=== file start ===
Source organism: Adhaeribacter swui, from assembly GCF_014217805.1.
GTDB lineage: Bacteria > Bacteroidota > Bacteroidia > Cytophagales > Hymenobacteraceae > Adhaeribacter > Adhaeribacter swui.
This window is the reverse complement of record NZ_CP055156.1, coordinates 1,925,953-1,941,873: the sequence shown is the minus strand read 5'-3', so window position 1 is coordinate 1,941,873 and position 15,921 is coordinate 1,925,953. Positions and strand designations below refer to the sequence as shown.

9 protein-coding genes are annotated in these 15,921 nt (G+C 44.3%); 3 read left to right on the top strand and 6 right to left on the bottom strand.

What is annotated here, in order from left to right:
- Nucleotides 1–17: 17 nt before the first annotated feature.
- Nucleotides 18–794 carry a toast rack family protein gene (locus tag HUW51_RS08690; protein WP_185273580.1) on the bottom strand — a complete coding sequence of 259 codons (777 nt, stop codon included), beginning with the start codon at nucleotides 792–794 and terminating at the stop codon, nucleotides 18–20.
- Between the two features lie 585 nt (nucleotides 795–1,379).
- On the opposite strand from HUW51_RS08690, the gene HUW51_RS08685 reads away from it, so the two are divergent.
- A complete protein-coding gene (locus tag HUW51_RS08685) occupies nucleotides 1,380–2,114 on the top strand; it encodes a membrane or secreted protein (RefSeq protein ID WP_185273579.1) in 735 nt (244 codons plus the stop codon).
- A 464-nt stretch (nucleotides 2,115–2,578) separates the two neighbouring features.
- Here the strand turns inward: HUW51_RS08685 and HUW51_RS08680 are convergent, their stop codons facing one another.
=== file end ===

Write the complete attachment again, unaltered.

Source organism: Adhaeribacter swui, from assembly GCF_014217805.1.
GTDB lineage: Bacteria > Bacteroidota > Bacteroidia > Cytophagales > Hymenobacteraceae > Adhaeribacter > Adhaeribacter swui.
This window is the reverse complement of record NZ_CP055156.1, coordinates 1,925,953-1,941,873: the sequence shown is the minus strand read 5'-3', so window position 1 is coordinate 1,941,873 and position 15,921 is coordinate 1,925,953. Positions and strand designations below refer to the sequence as shown.

9 protein-coding genes are annotated in these 15,921 nt (G+C 44.3%); 3 read left to right on the top strand and 6 right to left on the bottom strand.

What is annotated here, in order from left to right:
- Nucleotides 1–17: 17 nt before the first annotated feature.
- Nucleotides 18–794 carry a toast rack family protein gene (locus tag HUW51_RS08690; protein WP_185273580.1) on the bottom strand — a complete coding sequence of 259 codons (777 nt, stop codon included), beginning with the start codon at nucleotides 792–794 and terminating at the stop codon, nucleotides 18–20.
- Between the two features lie 585 nt (nucleotides 795–1,379).
- On the opposite strand from HUW51_RS08690, the gene HUW51_RS08685 reads away from it, so the two are divergent.
- A complete protein-coding gene (locus tag HUW51_RS08685) occupies nucleotides 1,380–2,114 on the top strand; it encodes a membrane or secreted protein (RefSeq protein ID WP_185273579.1) in 735 nt (244 codons plus the stop codon).
- A 464-nt stretch (nucleotides 2,115–2,578) separates the two neighbouring features.
- Here the strand turns inward: HUW51_RS08685 and HUW51_RS08680 are convergent, their stop codons facing one another.